On Friday February 7th, Peter and I were settled into a nice breakfast in Lee’s where I got to listen to his plans, hopes, and wants for the rest of the season. He laid out an incredibly intellectual, well-thought-out path that would get him to his goal. He wanted to be at Nationals in 5 weeks.
He had basically everything he needed to accomplish the feat. He didn’t need fitness, strategy, consistency, desire, or even belief. What Peter needed was to get lit on fire. So, we decided that I was to become an “arsonist.” It became my favorite role that I’ve ever played as a coach.
Please allow me to provide some backstory so that you can better understand both Peter and why we chose for me to become a fire-starter. Because none of this start on February 7th, 2020. It really began on February 18th, 2017.
That was the day that scrawny, little first-year Peter anchored our DMR in the slow heat of the New England Championships. In the best shape of his life, Peter was told that he wouldn’t be racing an individual race, instead he’d be relegated to the unseeded section of the DMR. He didn’t hesitate. The team needed it. Even more impressively, he didn’t flinch when he got the stick in complete isolation, totally alone in his first championship meet. He just starting clicking off even splits.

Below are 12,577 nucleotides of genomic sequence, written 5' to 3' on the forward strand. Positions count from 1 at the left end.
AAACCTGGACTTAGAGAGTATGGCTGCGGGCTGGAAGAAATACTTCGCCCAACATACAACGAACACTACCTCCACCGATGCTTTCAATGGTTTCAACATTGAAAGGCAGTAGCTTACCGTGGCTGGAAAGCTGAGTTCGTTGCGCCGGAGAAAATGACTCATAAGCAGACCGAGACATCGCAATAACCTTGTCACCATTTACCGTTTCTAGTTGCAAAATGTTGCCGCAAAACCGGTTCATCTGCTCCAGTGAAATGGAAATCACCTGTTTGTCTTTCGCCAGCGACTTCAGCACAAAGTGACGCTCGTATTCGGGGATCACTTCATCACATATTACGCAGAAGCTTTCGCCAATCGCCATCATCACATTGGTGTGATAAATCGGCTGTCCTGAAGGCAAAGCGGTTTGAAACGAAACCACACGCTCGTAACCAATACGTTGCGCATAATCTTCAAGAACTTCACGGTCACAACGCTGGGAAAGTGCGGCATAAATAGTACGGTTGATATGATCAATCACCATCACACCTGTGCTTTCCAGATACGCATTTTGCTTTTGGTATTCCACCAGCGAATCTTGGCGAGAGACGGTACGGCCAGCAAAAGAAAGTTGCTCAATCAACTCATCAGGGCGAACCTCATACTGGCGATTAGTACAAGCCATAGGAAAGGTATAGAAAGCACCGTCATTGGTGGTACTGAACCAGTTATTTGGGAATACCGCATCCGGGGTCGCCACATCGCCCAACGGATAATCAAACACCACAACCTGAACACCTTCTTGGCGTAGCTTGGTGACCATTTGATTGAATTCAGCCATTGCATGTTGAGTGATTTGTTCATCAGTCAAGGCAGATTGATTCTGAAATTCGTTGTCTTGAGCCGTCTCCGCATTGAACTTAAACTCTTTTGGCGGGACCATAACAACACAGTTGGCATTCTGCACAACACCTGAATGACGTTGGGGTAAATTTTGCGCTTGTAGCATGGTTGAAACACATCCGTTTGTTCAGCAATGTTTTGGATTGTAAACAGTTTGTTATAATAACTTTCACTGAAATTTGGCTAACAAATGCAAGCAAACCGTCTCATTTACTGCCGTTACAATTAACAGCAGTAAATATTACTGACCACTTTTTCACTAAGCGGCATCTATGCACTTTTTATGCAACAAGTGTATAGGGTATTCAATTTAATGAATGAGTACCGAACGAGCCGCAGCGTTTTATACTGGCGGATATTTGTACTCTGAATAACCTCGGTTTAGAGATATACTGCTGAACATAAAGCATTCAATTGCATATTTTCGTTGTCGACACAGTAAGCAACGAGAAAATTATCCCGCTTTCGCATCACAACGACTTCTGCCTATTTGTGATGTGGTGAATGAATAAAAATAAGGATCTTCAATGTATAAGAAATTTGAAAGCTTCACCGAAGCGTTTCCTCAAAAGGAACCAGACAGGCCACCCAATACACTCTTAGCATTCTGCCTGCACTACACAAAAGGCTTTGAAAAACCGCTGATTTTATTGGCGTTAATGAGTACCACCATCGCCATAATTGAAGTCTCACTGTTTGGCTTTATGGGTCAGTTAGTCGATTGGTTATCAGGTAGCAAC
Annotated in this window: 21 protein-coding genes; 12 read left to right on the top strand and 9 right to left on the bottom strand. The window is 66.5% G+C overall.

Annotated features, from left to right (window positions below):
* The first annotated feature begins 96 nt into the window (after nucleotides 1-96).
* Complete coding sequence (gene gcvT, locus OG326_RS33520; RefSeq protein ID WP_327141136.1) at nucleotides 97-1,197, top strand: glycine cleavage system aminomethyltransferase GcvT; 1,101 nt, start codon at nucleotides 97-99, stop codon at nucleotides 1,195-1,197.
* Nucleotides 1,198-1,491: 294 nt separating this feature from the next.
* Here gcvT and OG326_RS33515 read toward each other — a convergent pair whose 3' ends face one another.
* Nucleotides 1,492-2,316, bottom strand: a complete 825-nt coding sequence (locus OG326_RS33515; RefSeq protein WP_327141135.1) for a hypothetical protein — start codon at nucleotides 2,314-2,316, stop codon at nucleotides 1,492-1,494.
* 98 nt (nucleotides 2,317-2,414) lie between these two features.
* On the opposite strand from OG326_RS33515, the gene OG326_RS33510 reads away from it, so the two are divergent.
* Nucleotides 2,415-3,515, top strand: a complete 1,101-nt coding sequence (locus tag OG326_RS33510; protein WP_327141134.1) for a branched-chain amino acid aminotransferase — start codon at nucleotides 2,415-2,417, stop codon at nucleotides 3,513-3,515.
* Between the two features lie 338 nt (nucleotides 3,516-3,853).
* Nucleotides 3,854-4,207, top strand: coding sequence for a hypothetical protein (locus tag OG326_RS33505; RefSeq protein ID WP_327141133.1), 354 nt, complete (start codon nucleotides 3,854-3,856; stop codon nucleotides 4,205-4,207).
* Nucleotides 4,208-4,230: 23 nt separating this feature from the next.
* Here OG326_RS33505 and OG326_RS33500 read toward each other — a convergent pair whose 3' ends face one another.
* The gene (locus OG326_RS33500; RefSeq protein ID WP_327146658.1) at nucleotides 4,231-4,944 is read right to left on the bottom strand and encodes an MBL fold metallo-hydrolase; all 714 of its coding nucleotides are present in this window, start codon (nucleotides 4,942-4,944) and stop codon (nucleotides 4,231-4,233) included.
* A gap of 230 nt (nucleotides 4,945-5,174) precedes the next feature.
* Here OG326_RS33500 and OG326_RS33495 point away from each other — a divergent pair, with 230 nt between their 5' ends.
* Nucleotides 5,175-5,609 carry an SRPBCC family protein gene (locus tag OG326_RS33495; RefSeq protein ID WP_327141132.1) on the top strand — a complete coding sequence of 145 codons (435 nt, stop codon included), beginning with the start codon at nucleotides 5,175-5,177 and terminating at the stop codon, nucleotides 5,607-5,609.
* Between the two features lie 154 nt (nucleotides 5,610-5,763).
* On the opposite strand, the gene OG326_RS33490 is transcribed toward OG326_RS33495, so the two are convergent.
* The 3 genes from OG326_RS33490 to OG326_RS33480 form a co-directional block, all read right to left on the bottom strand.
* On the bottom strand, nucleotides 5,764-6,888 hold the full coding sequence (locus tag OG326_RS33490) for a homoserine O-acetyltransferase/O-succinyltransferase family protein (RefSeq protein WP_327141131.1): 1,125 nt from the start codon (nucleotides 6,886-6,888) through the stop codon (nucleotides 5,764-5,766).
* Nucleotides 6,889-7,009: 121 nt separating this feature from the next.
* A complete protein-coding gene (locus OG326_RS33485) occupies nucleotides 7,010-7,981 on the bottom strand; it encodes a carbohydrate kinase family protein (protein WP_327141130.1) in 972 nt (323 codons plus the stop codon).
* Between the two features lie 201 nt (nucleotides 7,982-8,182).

He soloed an amazing 1600 leg. Peter had blended patience, persistence and passion in a masterful fashion typically reserved for more experienced runners. As I stood there in the quiet moments of our 1st heat finishing and the 2nd heat stepping to the line, I remember thinking to myself that I wanted to do right by that kid.
He’d elevated for his team. He’d stepped into the faceless, nameless role of a relay leg. He’d leaned into and gave it all he had. He deserved recognition and I would do what I could to make sure that this team did right by him.
Then we noticed that after 1200m, the “fast” heat wasn’t really living up to its name. Lap after lap, they couldn’t close the gap. Granted, they weren’t really aware that there was even a gap. In my mind’s eye, Peter’s race became the imaginary line that gets put in front of swimmers on TV for World Record pace. But I was the only one who could see. They didn’t know that Peter was outkicking them. And Peter “held them off.” He and his teammates were the 2017 New England Champions.